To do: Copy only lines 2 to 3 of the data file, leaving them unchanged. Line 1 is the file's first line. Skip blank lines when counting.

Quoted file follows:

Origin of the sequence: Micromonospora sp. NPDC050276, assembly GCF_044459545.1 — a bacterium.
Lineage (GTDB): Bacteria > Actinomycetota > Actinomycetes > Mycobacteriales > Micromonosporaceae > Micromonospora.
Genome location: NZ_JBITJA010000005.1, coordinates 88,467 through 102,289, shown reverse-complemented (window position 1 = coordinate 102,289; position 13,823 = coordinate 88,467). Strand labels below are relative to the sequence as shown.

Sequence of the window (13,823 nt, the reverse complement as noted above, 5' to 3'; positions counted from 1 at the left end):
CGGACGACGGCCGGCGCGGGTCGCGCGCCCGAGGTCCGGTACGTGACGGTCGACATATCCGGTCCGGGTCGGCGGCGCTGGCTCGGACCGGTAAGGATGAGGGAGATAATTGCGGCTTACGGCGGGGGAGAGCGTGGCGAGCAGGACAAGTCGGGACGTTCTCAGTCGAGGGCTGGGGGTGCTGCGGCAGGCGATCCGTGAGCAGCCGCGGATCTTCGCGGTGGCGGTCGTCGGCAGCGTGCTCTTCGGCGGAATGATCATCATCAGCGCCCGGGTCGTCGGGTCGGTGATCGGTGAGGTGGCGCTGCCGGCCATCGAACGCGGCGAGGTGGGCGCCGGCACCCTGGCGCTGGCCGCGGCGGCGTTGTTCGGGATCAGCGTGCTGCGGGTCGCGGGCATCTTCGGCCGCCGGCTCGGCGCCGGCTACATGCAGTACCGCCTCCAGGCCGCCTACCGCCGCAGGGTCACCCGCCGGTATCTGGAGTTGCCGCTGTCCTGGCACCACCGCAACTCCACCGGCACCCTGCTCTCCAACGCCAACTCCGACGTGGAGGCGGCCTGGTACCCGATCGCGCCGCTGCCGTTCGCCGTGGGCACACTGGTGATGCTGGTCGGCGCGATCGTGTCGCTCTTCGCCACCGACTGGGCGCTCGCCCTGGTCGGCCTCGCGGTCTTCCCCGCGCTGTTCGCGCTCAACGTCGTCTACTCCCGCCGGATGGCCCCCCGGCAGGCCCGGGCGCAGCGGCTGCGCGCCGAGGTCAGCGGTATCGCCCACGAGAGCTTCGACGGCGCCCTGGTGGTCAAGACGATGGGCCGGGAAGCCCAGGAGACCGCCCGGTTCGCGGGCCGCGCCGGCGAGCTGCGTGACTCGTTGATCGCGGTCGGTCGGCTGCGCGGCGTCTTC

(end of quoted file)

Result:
Lineage (GTDB): Bacteria > Actinomycetota > Actinomycetes > Mycobacteriales > Micromonosporaceae > Micromonospora.
Genome location: NZ_JBITJA010000005.1, coordinates 88,467 through 102,289, shown reverse-complemented (window position 1 = coordinate 102,289; position 13,823 = coordinate 88,467). Strand labels below are relative to the sequence as shown.